Preparing a planting site
April 14, 2006
Logan County CSU Cooperative Extension
Improper site preparation is a common reason trees and shrubs don’t grow after planting. It is a particularly big problem in areas where the soil is a heavy clay type, typical of the Rocky Mountain region. Such soils have poor drainage and lack a sufficient amount of air to allow vigorous root growth.
To reduce these problems when planting trees and shrubs, measure the width and height of the root ball of a tree or shrub to be planted. If the soil is sandy and drains well, dig the hole the same depth as the root ball. If the soil is heavy clay and drainage cannot be improved, dig the hole twice as wide or wider as the diameter of the root ball. The depth of the hole should be two to four inches more shallow than the height of the root ball. This ensures that the top of the ball is slightly elevated from ground level so excess water will drain away from the trunk of the tree.
Tree roots grow far beyond the original planting hole. Soil that is not compacted encourages root growth. Loosening ordinary soil with a shovel beyond the tree will help the roots develop. Adding about one part coarse organic materials to two parts soil is also helpful. Do not mix in commercial fertilizers or fresh manure They can damage new roots.
Trees and shrubs should be planted with all metal, plastic or fiber containers, netting, wire mesh, burlap, twine or any other obstruction to the roots or trunk removed. Place the plant in the hole so that the top of the root ball is at or just above ground level. With a utility knife, lightly score the root ball on four sides approximately one-quarter of an inch deep without disturbing the main root ball. Loosen and straighten larger encircling roots.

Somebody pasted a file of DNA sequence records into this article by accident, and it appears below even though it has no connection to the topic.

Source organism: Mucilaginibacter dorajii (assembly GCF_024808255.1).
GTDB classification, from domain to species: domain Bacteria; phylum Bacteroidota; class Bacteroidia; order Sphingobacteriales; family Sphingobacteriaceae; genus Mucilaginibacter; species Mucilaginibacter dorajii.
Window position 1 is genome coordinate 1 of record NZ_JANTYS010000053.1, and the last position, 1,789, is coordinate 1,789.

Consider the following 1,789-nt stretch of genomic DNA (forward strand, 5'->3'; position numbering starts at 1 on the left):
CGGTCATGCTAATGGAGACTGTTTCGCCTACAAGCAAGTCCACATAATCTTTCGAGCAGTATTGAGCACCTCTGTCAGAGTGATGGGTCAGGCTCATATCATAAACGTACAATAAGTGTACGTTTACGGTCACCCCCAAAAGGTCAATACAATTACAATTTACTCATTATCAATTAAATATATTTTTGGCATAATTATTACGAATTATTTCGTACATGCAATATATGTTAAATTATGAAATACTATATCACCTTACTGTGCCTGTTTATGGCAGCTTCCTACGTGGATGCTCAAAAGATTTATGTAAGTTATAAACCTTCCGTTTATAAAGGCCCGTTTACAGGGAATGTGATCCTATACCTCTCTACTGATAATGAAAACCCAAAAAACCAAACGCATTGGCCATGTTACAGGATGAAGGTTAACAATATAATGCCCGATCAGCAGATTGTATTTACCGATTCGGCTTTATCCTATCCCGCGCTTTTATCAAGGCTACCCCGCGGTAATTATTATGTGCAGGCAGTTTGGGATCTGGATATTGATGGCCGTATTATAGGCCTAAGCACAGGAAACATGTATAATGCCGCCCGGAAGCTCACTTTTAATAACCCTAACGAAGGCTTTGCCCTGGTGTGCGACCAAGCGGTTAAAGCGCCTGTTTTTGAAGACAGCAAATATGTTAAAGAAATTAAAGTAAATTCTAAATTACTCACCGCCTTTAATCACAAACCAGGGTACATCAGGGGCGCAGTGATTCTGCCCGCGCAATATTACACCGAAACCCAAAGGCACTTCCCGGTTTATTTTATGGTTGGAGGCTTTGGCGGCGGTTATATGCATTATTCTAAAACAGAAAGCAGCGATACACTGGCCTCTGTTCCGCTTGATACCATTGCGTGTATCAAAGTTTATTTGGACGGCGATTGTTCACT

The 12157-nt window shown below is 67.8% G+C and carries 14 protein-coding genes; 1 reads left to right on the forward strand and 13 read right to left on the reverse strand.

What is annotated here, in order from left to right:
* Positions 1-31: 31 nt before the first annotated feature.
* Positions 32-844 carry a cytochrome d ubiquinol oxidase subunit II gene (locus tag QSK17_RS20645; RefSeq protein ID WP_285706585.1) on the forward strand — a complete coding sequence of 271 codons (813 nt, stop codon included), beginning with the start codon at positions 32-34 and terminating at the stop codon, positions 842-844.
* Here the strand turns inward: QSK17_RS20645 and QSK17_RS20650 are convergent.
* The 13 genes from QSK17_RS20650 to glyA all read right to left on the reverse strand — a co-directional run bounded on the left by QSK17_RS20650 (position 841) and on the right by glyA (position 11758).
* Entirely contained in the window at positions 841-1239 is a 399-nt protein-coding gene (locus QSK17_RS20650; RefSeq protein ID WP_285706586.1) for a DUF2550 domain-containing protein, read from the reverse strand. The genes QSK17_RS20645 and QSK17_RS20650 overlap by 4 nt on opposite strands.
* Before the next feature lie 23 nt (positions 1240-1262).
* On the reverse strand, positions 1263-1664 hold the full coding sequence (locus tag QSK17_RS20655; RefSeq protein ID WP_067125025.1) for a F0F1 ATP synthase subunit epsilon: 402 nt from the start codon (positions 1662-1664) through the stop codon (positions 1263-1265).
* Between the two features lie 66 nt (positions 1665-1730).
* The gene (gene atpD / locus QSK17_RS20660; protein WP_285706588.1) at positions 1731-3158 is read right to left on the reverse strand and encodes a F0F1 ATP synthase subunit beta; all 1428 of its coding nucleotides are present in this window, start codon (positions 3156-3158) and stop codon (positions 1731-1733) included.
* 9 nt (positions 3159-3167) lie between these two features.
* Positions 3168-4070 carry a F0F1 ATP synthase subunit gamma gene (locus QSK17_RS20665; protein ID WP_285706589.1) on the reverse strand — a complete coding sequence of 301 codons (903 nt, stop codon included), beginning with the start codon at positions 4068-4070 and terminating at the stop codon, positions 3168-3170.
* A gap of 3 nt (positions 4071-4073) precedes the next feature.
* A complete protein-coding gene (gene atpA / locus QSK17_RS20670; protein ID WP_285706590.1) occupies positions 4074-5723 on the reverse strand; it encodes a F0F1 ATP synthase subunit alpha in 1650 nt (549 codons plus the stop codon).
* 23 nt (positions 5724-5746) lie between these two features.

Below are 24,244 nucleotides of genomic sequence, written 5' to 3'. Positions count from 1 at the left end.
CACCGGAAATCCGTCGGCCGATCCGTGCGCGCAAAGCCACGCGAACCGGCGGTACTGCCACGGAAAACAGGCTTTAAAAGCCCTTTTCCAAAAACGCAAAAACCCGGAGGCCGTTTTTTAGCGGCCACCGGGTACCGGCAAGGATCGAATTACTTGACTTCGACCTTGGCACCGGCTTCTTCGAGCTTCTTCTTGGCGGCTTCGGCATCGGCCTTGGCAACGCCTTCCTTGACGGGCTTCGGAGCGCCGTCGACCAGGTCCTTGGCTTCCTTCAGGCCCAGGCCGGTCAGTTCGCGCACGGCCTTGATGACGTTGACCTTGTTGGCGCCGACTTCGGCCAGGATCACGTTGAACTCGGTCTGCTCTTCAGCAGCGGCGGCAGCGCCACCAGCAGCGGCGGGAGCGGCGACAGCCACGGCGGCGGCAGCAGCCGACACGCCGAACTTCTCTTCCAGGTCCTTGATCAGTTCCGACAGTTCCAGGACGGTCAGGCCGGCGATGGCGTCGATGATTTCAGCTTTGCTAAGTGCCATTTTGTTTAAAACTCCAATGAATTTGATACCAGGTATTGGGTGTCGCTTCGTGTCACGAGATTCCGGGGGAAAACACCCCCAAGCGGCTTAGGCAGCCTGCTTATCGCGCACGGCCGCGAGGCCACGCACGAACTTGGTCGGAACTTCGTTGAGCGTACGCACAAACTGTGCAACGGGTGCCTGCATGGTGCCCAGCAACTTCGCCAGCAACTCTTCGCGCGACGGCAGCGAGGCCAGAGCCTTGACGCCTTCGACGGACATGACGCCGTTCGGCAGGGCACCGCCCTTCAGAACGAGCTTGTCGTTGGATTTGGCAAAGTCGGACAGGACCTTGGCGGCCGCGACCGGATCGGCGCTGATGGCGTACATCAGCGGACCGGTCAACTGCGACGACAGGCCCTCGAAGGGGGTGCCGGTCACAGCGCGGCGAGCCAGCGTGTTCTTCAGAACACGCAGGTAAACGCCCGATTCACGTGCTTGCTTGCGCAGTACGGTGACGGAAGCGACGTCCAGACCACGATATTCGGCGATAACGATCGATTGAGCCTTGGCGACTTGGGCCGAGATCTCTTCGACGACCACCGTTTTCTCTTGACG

Fill the hole with loose dirt mixed with compost, but don’t pack the soil. When the hole is three-fourths full of soil, slowly add water and finish filling the hole. Make sure the top of the soil slopes away from the trunk of the tree. Erect a dam around the outside of the hole with soil. Fill the depression inside the dam with water and allow it to seep in thoroughly. Check for any areas that have of the areas that have caved in around the plant and fill those holes with soil. Again, do not pack the soil, especially after it is wet. Add 2 to 3 inches of mulch over the ball, but not all way up to the trunk.
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Small trees do not need staking, but stake tall and large trees, especially evergreens. Place stakes parallel to prevailing winds. Use only tree straps around the tree trunk. Wire through the strap’s eyelets and attach to the stake. The top of the straps should be at the first major branch or trunk crotch, or at about two-thirds the height of the tree. Remove the stakes after the first year.
For additional information on gardening, see http://www.ext.colostate.edu/ptlk.v